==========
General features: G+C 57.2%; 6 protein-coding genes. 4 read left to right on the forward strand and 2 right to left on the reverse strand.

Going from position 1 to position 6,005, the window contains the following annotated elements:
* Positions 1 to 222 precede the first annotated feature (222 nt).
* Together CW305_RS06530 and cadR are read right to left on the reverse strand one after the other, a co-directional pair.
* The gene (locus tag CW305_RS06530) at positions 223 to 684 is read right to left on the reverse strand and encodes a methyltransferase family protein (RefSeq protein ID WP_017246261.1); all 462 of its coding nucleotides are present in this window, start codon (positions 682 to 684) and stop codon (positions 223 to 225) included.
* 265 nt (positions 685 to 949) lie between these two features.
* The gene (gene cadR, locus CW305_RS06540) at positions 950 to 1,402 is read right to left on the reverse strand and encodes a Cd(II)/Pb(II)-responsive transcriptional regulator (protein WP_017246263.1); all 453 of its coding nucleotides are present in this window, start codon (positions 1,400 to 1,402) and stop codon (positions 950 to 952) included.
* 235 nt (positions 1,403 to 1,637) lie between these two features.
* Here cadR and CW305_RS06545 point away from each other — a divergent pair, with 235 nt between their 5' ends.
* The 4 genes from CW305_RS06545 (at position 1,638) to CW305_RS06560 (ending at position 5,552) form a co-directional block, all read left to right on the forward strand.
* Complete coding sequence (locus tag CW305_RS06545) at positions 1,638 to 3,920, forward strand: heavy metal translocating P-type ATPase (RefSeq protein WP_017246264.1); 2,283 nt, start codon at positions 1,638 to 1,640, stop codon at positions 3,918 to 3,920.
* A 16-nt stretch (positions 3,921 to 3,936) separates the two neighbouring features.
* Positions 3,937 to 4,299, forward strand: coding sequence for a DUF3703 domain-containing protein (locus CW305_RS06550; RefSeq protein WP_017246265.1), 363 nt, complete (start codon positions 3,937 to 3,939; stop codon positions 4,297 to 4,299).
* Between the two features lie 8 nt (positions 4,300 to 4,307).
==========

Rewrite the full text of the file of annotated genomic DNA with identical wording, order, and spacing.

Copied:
General features: G+C 57.2%; 6 protein-coding genes. 4 read left to right on the forward strand and 2 right to left on the reverse strand.

Going from position 1 to position 6,005, the window contains the following annotated elements:
* Positions 1 to 222 precede the first annotated feature (222 nt).
* Together CW305_RS06530 and cadR are read right to left on the reverse strand one after the other, a co-directional pair.
* The gene (locus tag CW305_RS06530) at positions 223 to 684 is read right to left on the reverse strand and encodes a methyltransferase family protein (RefSeq protein ID WP_017246261.1); all 462 of its coding nucleotides are present in this window, start codon (positions 682 to 684) and stop codon (positions 223 to 225) included.
* 265 nt (positions 685 to 949) lie between these two features.
* The gene (gene cadR, locus CW305_RS06540) at positions 950 to 1,402 is read right to left on the reverse strand and encodes a Cd(II)/Pb(II)-responsive transcriptional regulator (protein WP_017246263.1); all 453 of its coding nucleotides are present in this window, start codon (positions 1,400 to 1,402) and stop codon (positions 950 to 952) included.
* 235 nt (positions 1,403 to 1,637) lie between these two features.
* Here cadR and CW305_RS06545 point away from each other — a divergent pair, with 235 nt between their 5' ends.
* The 4 genes from CW305_RS06545 (at position 1,638) to CW305_RS06560 (ending at position 5,552) form a co-directional block, all read left to right on the forward strand.
* Complete coding sequence (locus tag CW305_RS06545) at positions 1,638 to 3,920, forward strand: heavy metal translocating P-type ATPase (RefSeq protein WP_017246264.1); 2,283 nt, start codon at positions 1,638 to 1,640, stop codon at positions 3,918 to 3,920.
* A 16-nt stretch (positions 3,921 to 3,936) separates the two neighbouring features.
* Positions 3,937 to 4,299, forward strand: coding sequence for a DUF3703 domain-containing protein (locus CW305_RS06550; RefSeq protein WP_017246265.1), 363 nt, complete (start codon positions 3,937 to 3,939; stop codon positions 4,297 to 4,299).
* Between the two features lie 8 nt (positions 4,300 to 4,307).